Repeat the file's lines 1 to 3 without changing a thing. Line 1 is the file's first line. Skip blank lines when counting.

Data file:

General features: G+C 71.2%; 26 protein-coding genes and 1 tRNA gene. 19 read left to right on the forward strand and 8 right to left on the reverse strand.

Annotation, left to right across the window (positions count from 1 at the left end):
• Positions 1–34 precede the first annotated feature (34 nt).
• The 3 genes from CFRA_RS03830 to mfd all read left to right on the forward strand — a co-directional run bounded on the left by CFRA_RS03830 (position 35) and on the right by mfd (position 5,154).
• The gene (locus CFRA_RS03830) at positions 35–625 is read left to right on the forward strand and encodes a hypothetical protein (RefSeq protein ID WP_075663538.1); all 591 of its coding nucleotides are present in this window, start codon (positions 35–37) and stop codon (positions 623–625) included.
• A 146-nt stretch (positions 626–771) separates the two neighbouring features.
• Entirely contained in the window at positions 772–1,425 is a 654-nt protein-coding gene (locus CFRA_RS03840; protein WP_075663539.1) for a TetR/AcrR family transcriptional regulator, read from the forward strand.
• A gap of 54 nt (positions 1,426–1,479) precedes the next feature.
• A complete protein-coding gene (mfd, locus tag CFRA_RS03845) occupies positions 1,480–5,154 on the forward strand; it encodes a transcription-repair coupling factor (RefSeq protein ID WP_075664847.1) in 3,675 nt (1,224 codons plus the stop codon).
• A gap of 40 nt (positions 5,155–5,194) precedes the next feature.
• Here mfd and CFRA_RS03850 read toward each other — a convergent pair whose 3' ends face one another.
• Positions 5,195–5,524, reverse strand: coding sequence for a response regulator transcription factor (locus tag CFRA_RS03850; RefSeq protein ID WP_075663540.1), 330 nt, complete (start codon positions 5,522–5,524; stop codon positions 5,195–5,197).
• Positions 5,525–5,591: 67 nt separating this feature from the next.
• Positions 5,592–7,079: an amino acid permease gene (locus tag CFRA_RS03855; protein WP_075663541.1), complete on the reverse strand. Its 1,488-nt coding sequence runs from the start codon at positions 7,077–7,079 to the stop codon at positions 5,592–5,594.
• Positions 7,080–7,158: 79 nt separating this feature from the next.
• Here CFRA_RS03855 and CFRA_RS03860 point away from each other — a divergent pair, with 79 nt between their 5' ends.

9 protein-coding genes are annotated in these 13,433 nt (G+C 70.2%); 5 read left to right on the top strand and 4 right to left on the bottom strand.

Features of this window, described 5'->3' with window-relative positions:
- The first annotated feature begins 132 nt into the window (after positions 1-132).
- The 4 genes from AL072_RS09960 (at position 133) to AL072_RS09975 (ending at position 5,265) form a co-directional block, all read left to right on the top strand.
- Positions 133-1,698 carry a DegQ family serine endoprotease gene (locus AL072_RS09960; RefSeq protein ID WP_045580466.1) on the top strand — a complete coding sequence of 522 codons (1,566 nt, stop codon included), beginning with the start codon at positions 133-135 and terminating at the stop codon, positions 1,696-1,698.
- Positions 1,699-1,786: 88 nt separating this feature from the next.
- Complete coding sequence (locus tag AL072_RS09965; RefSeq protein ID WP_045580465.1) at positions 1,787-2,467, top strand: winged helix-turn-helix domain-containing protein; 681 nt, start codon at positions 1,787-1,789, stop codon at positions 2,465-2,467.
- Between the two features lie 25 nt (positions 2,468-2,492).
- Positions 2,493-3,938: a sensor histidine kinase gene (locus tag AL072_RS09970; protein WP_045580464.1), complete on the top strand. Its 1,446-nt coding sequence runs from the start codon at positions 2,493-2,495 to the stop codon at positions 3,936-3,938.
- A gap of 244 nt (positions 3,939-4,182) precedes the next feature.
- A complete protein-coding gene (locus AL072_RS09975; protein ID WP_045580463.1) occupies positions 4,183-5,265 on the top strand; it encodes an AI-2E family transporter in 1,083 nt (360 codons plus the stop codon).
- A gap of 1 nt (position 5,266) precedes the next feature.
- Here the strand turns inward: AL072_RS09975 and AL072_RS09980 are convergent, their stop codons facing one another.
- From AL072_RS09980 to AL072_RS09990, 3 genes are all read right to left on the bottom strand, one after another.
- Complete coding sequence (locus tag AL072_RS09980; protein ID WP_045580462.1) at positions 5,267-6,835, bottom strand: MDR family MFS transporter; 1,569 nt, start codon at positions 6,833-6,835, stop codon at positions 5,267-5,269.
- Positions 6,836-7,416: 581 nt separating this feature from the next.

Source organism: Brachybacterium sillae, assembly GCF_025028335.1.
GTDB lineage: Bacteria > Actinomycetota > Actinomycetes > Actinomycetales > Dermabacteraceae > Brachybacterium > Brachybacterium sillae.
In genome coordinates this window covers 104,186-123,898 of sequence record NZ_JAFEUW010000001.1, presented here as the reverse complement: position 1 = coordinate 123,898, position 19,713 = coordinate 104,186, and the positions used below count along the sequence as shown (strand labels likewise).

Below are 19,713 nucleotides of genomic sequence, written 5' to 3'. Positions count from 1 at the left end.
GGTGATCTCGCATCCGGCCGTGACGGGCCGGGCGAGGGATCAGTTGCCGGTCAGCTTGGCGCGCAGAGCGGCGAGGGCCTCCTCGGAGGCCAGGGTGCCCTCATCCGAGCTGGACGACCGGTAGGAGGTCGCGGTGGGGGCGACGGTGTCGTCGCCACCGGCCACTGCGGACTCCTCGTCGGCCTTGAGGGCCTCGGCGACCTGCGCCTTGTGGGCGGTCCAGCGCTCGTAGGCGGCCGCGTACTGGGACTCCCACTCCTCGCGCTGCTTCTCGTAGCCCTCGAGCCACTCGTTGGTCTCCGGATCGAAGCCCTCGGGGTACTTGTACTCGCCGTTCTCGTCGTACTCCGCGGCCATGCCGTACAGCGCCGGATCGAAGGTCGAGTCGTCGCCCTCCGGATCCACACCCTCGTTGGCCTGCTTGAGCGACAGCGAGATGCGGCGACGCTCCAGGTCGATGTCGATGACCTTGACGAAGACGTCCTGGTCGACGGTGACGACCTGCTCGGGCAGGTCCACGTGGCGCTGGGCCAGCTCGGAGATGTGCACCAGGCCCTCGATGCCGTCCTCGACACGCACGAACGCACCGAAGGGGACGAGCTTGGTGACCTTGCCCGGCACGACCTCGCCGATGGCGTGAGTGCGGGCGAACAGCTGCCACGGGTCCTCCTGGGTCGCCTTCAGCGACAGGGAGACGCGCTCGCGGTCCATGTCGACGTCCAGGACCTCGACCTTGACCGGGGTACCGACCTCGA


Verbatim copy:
General features: G+C 71.2%; 26 protein-coding genes and 1 tRNA gene. 19 read left to right on the forward strand and 8 right to left on the reverse strand.

Annotation, left to right across the window (positions count from 1 at the left end):
• Positions 1–34 precede the first annotated feature (34 nt).